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YES Club Hosting Sports Equipment Drive at GHS, YWCA

Greenwich High School YES club's, from left, Brian Fagella, Romano Orlando and Greg Goldstein pose for a photo. The YES club's sports equipment drive runs through Feb. 5 at the high school and the Greenwich YWCA.
Greenwich High School YES club’s, from left, Brian Fagella, Romano Orlando and Greg Goldstein pose for a photo. The YES club’s sports equipment drive runs through Feb. 5 at the high school and the Greenwich YWCA.

A group of Greenwich High School students, led by three ambitious sophomores are doing their best to make athletics a little more of a reality for people that might not have the chance to play sports.

The YES club, which stands for Youth Equipment Sharing is currently hosting a sports equipment collection drive that will last until Feb. 5.

Co-presidents of the YES club, sophomores Greg Goldstein, Romano Orlando and Brian Fagella, as well as close to 20 dedicated GHS students, comprise the club.

“Greenwich is looked at as a town where there’s a lot of wealth, but yet there are kids that don’t have equipment to play what they want,” Goldstein said. “Everybody that I have talked to has been super excited about this and has asked where they could drop off equipment.”

The YES club will have a bin at the Greenwich YWCA and three more bins at Greenwich High School. Drop off times at the high school is on weekdays from 7:30 a.m. to 2:15 p.m., while at the Greenwich YWCA people will be able to fill the bin from 6 a.m. to 9:45 p.m. weekdays, Saturday from 8 a.m. to 4:45 p.m. and on Sunday from 9 a.m. to 3 p.m.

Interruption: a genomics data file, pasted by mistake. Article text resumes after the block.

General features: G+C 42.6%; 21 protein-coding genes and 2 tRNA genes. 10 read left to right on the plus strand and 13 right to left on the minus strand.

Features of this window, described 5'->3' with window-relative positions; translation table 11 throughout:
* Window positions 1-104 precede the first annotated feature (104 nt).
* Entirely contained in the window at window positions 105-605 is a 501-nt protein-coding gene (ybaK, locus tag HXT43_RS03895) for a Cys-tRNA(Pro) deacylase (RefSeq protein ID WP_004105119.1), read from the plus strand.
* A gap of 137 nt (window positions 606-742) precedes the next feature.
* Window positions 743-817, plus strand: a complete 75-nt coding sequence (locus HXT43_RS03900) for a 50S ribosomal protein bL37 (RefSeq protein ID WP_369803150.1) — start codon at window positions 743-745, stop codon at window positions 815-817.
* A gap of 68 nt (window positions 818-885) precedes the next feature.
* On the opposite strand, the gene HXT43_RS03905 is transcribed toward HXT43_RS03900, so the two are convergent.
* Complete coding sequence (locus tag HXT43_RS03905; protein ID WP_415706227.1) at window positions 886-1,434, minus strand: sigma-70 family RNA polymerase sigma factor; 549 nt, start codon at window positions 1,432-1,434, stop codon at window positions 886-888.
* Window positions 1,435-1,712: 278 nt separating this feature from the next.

“We are hoping that these two weeks are really going to bring us a huge amount of equipment,” Goldstein said. “The bins at Greenwich High will be located in the main office, outside of Folsom House and in the gym hallway. A bin will also be in the YWCA main lobby, right where everybody walks in. You can’t miss it.”

And the YES club is doing its best to get the word out, as a massive banner at the high school lets students know about the event. In addition, the trio of Orlando, Goldstein and Fagella have been aggressive on social media and are talking to anybody that will listen about the club and its mission.

One of the donation bins the YES club has at the Greenwich YWCA and at Greenwich High School.
One of the donation bins the YES club has at the Greenwich YWCA and at Greenwich High School.

“Being an athlete myself and being on sporting teams at the high school, I see some teams that we play are unequipped,” Orlando said. “Being able to help kids out feels really good. A lot of time it’s hard to keep the eye on the prize and know what we are doing is really for the kids, but once you give a kid a piece of equipment that he or she really needs, and is so appreciative, is a really good feeling. I love helping people out.”

The YES club did what Goldstein called a “test drive” two weeks ago at the Greenwich YWCA. They didn’t advertise the bins too much, and much to the club’s surprise there was a mountain of sports equipment.